DON'T slight the community, and do your part for the project (if you find a bug, and determine it isn't fixed, offer to fix it and contribute the patch back).

DO try to keep up to date with the latest code revisions (both for your own regression testing and to allow you to contribute back fixes easily).

DON'T try to make up your own 'Open Source' licenses by attempting to modify an existing Open Source license for your purposes - the community will reject it out of hand, and your credibility will be zero.

DO remember that, except in certain circumstances, these developers do not work for you - plan your release cycles and development processes to take into account the variability of the community you are working with.

Open Source Community:

DO have patience with companies as they work through a ton of internal issues related to being better open source citizens.

DON'T immediately call out the attack dogs for perceived license violations - attempt to work with the company.

DO understand if companies choose to architect things in a way to avoid having to give up intellectual property through "license taint". See comment above about 'making money'.

I believe we need to get to a place where both the Open Source community and the corporate world work together consistently for the greater good of software. It is a difficult challenge, but one well worth expending the effort for.

Friday, May 16, 2008

Silicon Valley Prognosticators Convention

I recently attended the Churchill Club's annual 'Top 10 Tech Trends' event at the Fairmont Hotel in San Jose, CA. I had been looking forward to this night, since I've attended previous club events, but never this one. I wasn't disappointed, as the panel of tech prognosticators that they brought in was informative, entertaining, and had a good mix of opinions.

I'll lay out all of the trends below, and comment on a select few that interested me the most. This was a panel format, with each panelist getting time for two trends that they could put forth as their top thoughts on the future. After each presentation, the panel got to 'vote' ('red' or 'green'), and explain their reasons. An audience poll was also taken after the panelists were finished discussing, and this was recorded as well. The panel was a 'Who's Who' of Silicon Valley tech experts, venture capitalists, and technologists. The panelists for this evening were:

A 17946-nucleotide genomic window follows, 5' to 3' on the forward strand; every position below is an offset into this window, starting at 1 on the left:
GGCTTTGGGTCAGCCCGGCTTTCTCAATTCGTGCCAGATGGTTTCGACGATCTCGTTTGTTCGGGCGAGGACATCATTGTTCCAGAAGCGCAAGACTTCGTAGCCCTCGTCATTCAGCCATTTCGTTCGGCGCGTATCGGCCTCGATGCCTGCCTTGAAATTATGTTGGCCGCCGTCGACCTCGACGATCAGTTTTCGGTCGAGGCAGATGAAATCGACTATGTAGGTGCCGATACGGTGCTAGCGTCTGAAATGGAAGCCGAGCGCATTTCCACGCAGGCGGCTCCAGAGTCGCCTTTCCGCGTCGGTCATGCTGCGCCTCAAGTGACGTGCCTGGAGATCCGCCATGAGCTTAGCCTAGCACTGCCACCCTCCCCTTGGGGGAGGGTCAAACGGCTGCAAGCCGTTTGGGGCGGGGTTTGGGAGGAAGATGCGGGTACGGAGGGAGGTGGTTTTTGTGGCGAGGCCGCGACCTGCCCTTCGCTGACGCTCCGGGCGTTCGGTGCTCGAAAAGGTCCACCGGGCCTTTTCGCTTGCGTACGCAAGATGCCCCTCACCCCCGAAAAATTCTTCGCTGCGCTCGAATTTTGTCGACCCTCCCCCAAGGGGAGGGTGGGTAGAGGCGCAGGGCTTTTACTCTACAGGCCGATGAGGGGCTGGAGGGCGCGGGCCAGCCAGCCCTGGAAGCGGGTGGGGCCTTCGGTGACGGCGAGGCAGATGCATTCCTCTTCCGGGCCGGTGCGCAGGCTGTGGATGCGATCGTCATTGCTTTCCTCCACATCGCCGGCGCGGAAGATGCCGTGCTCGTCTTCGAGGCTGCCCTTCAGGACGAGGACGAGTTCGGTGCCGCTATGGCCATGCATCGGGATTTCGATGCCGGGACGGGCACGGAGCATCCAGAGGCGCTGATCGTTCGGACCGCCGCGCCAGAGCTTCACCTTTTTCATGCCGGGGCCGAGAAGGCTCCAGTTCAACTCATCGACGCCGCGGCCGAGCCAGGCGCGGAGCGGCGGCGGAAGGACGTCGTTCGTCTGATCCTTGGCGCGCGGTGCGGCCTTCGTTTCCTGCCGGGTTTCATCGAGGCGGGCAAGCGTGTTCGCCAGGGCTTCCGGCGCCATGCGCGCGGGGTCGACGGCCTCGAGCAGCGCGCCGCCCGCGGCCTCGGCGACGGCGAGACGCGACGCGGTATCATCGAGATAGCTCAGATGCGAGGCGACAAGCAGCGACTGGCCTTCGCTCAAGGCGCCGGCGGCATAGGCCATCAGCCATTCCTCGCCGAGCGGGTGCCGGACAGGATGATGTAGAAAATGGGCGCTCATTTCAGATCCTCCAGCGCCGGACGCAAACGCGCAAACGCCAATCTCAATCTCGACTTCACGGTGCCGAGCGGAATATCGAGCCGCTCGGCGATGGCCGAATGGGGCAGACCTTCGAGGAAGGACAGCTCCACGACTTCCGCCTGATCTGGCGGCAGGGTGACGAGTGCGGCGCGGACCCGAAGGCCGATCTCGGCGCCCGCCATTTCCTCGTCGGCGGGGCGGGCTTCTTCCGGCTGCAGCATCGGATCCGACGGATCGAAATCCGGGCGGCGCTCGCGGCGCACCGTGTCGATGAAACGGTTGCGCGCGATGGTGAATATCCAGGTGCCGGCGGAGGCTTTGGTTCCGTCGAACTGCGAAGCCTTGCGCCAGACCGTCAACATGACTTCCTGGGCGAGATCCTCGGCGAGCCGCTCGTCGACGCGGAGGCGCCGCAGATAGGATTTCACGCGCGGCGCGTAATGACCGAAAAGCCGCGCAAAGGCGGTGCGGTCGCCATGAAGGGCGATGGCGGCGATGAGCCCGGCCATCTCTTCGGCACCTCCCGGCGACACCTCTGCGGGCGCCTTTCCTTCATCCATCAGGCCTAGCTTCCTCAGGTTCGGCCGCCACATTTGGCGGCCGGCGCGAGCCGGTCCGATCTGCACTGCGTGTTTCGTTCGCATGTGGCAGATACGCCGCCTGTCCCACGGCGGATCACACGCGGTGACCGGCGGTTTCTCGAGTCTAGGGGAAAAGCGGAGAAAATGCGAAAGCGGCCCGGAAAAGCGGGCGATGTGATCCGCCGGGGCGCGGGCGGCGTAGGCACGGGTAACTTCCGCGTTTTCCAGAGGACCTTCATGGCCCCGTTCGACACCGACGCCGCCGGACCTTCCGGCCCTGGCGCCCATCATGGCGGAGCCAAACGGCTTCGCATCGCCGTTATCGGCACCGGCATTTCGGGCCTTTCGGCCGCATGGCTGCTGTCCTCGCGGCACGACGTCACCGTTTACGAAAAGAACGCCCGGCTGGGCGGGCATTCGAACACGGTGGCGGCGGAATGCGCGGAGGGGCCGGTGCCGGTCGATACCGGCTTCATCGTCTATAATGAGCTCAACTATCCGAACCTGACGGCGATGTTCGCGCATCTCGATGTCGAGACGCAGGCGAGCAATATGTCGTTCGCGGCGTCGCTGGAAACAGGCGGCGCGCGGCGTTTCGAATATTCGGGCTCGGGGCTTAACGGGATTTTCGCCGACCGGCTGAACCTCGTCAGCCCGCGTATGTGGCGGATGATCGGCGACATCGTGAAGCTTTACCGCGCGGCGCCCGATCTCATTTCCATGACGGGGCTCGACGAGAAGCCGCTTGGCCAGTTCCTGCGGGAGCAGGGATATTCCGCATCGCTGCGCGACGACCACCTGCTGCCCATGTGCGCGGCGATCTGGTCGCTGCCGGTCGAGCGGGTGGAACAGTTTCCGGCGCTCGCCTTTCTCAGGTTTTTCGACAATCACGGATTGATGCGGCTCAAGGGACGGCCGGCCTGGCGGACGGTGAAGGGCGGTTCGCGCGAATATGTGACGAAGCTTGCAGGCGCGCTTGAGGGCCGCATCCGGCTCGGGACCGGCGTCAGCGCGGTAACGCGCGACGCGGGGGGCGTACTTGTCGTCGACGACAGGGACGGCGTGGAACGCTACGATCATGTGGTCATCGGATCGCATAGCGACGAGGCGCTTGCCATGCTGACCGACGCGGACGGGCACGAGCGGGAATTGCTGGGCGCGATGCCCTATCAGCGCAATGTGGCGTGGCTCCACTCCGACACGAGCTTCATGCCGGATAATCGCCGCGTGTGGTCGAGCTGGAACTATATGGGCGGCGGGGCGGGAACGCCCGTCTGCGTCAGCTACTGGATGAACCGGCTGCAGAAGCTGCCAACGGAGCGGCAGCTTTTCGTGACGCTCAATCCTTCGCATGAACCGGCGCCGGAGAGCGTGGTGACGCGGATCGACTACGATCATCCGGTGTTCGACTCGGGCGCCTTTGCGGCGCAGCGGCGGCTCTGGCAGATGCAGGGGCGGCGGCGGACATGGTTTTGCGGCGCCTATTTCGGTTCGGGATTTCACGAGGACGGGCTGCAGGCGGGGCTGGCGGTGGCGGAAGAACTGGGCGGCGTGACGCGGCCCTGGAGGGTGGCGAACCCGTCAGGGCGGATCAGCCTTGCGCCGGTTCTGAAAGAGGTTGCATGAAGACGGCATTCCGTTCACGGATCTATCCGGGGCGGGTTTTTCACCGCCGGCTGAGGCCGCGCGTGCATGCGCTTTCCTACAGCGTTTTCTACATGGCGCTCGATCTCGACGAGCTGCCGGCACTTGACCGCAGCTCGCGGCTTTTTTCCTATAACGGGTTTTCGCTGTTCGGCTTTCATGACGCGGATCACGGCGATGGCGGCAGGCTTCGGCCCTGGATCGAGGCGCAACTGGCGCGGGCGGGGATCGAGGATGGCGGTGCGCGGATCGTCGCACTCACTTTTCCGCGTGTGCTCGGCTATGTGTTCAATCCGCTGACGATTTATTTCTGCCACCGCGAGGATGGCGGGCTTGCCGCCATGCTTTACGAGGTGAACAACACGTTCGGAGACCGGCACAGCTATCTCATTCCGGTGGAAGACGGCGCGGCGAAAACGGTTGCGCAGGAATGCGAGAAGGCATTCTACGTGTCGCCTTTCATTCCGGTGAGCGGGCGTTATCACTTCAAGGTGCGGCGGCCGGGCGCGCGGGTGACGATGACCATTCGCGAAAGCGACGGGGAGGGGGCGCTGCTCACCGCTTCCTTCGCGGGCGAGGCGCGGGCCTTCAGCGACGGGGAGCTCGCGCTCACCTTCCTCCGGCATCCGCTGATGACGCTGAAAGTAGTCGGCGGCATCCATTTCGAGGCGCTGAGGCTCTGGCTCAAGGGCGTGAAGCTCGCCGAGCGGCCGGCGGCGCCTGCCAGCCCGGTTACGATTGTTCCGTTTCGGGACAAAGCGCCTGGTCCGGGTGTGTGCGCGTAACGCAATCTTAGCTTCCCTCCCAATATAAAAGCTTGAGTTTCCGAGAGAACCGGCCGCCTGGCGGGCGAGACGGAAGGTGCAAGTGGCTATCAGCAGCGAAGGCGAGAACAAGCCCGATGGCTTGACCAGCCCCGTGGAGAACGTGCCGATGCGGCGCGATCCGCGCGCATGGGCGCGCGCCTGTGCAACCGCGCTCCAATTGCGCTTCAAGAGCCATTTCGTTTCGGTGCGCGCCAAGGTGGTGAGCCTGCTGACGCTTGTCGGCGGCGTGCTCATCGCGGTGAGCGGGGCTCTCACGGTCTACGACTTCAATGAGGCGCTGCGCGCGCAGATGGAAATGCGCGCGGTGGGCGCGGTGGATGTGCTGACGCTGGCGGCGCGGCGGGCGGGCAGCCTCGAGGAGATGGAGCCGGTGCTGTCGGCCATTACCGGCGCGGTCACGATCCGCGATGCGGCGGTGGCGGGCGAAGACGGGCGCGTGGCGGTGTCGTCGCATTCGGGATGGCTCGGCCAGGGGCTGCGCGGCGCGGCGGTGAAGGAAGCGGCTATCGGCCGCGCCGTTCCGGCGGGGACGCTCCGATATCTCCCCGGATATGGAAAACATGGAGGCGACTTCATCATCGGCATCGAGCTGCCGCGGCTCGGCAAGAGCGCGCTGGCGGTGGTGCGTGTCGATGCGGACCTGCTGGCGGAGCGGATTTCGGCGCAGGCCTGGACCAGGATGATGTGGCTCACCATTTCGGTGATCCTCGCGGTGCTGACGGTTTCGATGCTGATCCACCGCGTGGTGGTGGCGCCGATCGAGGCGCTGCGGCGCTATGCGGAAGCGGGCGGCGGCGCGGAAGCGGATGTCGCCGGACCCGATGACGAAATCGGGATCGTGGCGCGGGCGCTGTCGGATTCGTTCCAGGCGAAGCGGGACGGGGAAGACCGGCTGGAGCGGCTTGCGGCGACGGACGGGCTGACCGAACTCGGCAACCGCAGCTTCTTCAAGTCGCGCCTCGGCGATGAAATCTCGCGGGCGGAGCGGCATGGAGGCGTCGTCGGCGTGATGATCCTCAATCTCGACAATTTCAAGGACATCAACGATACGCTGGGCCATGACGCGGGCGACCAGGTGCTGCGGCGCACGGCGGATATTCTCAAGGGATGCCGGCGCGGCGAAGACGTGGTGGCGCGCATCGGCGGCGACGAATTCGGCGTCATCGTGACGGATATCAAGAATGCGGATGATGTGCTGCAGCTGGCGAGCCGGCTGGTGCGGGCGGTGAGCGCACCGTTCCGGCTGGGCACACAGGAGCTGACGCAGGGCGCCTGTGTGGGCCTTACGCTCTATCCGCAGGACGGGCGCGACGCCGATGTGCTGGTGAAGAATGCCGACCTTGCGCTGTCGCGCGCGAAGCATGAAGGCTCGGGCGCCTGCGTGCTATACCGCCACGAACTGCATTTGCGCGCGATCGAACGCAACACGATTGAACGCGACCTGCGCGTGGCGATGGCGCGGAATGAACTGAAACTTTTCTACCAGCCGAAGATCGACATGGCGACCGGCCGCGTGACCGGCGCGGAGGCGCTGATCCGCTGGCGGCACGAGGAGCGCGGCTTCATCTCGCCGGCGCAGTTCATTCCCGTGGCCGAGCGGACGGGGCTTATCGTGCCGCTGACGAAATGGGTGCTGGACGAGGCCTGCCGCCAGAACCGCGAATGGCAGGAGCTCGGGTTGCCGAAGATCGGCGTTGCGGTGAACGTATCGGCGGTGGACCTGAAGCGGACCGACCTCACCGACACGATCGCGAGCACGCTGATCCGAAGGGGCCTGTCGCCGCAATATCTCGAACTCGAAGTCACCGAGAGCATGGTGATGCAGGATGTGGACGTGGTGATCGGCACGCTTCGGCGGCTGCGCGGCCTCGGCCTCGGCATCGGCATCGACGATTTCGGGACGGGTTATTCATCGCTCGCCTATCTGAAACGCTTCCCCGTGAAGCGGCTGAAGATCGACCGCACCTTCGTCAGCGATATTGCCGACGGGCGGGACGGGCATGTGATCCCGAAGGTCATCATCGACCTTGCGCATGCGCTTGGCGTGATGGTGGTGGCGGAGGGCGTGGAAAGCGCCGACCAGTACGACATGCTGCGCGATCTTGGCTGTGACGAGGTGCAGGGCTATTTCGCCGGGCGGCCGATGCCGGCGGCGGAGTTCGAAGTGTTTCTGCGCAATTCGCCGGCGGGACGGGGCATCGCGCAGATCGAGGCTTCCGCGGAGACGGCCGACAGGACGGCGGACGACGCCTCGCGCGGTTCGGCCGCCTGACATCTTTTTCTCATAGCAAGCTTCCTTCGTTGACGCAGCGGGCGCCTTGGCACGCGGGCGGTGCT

The evening was moderated by Tony Perkins, Creator & Editor-in-Chief, AlwaysOn. The ten trends presented were:

  • Demographics are Destiny - Tech-savvy 'Boomers' getting older creates opportunities to harness their knowledge (Jurvetson)

  • Device That Used To Be a Phone - Mobile phones turning into mainstream computers to hold all of life's data (Khosla)

  • Rise of the 'Implicit' Internet - How the harvesting of your 'digital trail' could yield useful mashups to make your life easier (Kopelman)

  • Migration of Mobile Phone Market from 'Feature Phones' to 'Smart Phones' - many implications to OEMs and carriers (McNamee)

  • Water Tech Will Be More Important Than Global Warming - Our current focus on global warming may be less important than insuring clean water supplies for everyone (Schoendorf)

  • Evolution Trumps Design - Utilizing evolutionary processes to design better technology (Jurvetson)

  • Fossilizing Fossil Energy - Traditional energy sources (oil, natural gas) will have increasing competition in the form of more economically produced biofuel (Khosla)

  • Venture Capital 2.0 - VC funds have had to grow larger to continue to make a profit & are shifting away from IT/Software opportunities or other tech (Kopelman)